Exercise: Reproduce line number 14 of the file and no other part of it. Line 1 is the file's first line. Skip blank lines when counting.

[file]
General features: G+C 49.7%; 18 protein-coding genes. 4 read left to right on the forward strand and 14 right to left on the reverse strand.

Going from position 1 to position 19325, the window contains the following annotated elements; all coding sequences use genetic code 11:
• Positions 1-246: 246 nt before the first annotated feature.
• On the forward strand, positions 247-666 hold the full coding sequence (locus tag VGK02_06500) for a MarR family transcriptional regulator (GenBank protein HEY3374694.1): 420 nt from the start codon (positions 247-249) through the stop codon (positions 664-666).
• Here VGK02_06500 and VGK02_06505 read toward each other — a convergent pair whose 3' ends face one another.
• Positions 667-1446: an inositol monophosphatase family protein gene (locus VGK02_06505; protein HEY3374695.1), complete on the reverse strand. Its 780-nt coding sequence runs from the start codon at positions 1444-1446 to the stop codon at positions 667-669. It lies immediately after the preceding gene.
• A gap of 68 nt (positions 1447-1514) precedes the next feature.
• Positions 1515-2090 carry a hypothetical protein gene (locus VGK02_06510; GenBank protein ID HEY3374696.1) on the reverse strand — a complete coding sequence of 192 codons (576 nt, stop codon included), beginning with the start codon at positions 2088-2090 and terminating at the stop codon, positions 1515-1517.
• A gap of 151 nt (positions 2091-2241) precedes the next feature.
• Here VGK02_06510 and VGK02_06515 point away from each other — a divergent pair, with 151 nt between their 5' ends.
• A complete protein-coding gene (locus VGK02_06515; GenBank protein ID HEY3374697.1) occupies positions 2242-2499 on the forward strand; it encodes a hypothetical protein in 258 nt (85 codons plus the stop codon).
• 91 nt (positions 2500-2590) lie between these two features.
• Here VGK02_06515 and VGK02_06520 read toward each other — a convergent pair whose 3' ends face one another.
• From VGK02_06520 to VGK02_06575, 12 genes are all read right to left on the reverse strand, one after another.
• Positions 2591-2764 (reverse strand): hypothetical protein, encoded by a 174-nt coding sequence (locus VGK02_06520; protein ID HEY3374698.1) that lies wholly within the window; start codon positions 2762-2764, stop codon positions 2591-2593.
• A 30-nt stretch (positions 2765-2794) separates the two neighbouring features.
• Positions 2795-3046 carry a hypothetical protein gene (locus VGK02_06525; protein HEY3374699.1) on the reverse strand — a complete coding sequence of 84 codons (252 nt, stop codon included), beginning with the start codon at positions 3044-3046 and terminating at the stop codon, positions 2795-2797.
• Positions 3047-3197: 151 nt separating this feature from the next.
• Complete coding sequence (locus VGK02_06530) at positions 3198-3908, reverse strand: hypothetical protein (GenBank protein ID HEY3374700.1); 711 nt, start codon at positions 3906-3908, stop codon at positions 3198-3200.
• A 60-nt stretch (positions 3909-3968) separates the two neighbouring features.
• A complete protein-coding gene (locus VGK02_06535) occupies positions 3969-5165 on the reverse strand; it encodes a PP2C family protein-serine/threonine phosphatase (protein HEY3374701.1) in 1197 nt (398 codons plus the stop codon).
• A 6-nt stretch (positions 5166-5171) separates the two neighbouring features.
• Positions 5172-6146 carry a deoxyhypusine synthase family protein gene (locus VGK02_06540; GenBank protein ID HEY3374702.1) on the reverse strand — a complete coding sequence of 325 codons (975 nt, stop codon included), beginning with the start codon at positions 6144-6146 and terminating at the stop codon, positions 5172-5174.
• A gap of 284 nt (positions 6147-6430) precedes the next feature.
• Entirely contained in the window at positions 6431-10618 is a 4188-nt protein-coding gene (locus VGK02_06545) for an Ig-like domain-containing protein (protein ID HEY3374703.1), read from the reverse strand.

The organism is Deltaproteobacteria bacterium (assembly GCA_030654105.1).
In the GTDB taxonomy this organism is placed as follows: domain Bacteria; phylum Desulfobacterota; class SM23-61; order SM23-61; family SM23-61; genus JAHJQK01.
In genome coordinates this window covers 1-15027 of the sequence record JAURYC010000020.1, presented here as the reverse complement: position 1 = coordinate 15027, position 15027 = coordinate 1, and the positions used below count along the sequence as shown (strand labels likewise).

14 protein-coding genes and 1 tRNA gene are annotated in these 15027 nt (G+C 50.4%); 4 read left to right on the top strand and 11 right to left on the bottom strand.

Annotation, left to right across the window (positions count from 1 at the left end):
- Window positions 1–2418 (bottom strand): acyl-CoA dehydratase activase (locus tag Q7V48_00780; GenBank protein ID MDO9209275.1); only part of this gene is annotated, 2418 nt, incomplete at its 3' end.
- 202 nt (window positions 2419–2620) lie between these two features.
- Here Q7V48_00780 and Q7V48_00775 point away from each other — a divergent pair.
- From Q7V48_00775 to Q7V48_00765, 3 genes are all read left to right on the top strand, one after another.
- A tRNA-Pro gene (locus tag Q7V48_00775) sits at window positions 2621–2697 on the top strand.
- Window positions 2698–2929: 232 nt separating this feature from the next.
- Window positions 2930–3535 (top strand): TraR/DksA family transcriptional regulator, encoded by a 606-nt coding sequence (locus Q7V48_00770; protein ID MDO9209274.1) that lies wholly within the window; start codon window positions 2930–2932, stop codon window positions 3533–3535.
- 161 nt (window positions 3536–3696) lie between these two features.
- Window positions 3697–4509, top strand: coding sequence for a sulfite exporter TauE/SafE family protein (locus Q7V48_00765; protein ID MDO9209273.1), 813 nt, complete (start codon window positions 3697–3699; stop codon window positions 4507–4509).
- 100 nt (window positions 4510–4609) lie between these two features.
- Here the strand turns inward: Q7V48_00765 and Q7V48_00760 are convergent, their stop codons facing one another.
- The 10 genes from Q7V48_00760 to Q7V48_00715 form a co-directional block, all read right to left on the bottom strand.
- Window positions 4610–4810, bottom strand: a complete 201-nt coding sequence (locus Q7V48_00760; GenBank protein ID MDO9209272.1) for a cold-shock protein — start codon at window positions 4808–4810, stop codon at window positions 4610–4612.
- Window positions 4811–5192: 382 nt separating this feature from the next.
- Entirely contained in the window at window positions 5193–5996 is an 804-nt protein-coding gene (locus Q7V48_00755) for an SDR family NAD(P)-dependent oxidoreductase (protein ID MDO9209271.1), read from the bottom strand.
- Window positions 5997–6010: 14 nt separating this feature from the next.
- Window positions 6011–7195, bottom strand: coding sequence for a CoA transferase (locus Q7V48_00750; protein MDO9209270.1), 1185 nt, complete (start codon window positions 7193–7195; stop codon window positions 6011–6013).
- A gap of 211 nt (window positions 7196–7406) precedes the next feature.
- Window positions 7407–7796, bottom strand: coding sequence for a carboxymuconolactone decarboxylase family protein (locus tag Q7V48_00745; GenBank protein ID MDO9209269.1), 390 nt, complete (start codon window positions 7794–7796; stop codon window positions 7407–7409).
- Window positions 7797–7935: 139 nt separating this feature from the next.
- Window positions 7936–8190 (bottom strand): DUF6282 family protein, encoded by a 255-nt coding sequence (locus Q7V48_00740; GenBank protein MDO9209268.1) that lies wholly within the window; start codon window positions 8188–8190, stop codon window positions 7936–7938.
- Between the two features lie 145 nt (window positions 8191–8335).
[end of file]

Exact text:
• From VGK02_06520 to VGK02_06575, 12 genes are all read right to left on the reverse strand, one after another.